January and February: the nemesis months of homeschooling families. Parents and kids alike suffer from after-holiday blues, burn-out, cabin fever, and general malaise. It’s time to shake things up a little bit—to add a bit more flavor to your daily regime.
Creating something beautiful is a great way to shake off the winter “blahs.” How about combining words with artwork? Kids of all ages love to write poetry, even if they don’t know it yet, and simple art can provide a satisfying addition to a poem.
Form poetry—poetry that follows a particular pattern— is a perfect way to introduce writers of all ages to the magic of words. There are dozens of different types of form poetry, from acrostics to tongue twisters. Try picking a few of these types and working together to write several poems about a single subject.
Please don’t worry about spelling or grammar. Let your kids have fun with poetry writing. You may wish to brainstorm all kinds of words that go with your theme before you begin and leave the list somewhere visable.
For example, January is a great time to have a theme of “winter.” Spend about 10 minutes or so brainstorming with your kids until you just can’t think of any more words. If you have a whiteboard or chalkboard, leave this list up until you are done with this theme. So you may have a list of 50 words or more that have something to do with winter.
Next, work together to come up a set of poems about winter. You can all work together on each poem, or everyone can do his or her own project. With younger children, I often write while the child dictates a poem.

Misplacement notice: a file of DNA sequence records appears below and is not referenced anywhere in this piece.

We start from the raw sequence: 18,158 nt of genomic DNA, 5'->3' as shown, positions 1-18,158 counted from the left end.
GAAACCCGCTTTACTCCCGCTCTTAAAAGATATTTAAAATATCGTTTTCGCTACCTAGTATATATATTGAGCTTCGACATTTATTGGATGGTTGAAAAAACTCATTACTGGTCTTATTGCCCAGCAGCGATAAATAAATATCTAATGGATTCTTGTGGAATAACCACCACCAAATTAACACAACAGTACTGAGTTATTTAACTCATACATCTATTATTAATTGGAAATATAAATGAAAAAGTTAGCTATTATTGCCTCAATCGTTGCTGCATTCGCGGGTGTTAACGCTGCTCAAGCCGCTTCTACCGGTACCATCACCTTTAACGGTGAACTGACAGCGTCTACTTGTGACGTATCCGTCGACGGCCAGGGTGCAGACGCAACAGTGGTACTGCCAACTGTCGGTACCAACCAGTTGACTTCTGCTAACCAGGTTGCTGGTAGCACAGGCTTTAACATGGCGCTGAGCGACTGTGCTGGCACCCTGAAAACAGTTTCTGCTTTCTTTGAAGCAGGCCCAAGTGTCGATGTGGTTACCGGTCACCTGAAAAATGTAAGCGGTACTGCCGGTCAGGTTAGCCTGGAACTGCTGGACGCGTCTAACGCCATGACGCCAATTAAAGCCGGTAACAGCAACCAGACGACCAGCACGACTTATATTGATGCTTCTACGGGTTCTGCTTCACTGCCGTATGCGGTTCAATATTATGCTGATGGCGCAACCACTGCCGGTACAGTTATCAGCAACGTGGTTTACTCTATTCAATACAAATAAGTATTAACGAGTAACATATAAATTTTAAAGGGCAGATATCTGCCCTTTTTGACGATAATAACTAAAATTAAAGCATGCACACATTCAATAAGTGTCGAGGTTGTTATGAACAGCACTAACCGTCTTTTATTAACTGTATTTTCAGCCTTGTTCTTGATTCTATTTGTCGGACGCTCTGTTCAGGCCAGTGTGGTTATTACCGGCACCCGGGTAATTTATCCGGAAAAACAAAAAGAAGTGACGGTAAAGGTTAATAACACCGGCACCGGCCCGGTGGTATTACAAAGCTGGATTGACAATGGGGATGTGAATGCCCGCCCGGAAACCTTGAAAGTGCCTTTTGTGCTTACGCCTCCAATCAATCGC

You might start with an acrostic poem, like this:
W ind blowing
I cy sidewalks
N estled in bed
T eapot whistling
E mbers in the fireplace
R osy cheeks
How about adding an ode (a poem in honor of someone or something very important to you):
How I longed for you!
How I wished to see you pile up outside my window,
To sled on your slick whiteness,
To taste you on my tongue!
I wish only for your departure.
And of course you’ll need a haiku, with its pattern of five syllables, seven syllables, five syllables:
Stretch on endlessly
Trapping us inside.
And finish up with a cinquain, which follows this pattern:
- Line 1: One word (noun or name)
- Line 2: Two adjectives describing Line 1
- Line 3: Three verbs telling what Line 1 does
- Line 4: Four words telling more about Line 1
- Line 5: Word that means the same as Line 1
Sitting, smiling, melting
On the snowy hillside
Once you have your poems finished, put them all together into artwork! Kids love to make poetry/art collages.
The photo above shows a collage on the theme “candy” that was made by my third grader. If your child wrote a haiku about a snowflake, for example, have her cut out a paper snowflake and then write the haiku on it. A cinquain about a snowman could be written on a simple snowman made out of white paper. Write the acrostic out in bright colors. Now glue everything on a poster board or sheet of construction paper, and you’ll have a collage of beautiful creations to brighten your winter.
Don’t stop with just one theme or a few forms of poetry. These sites all have definitions and examples of many types of form poetry.
Now get started with your own creations!
Sarah Small has been writing poetry most of her life and homeschooling for 11 years. She has her master’s degree in creative writing. She writes about homeschooling, family, and life in general at SmallWorld at Home. She also offers SmallWorld’s WordSmithery, an ongoing series of free creative writing lessons. Top photograph by tillis4.
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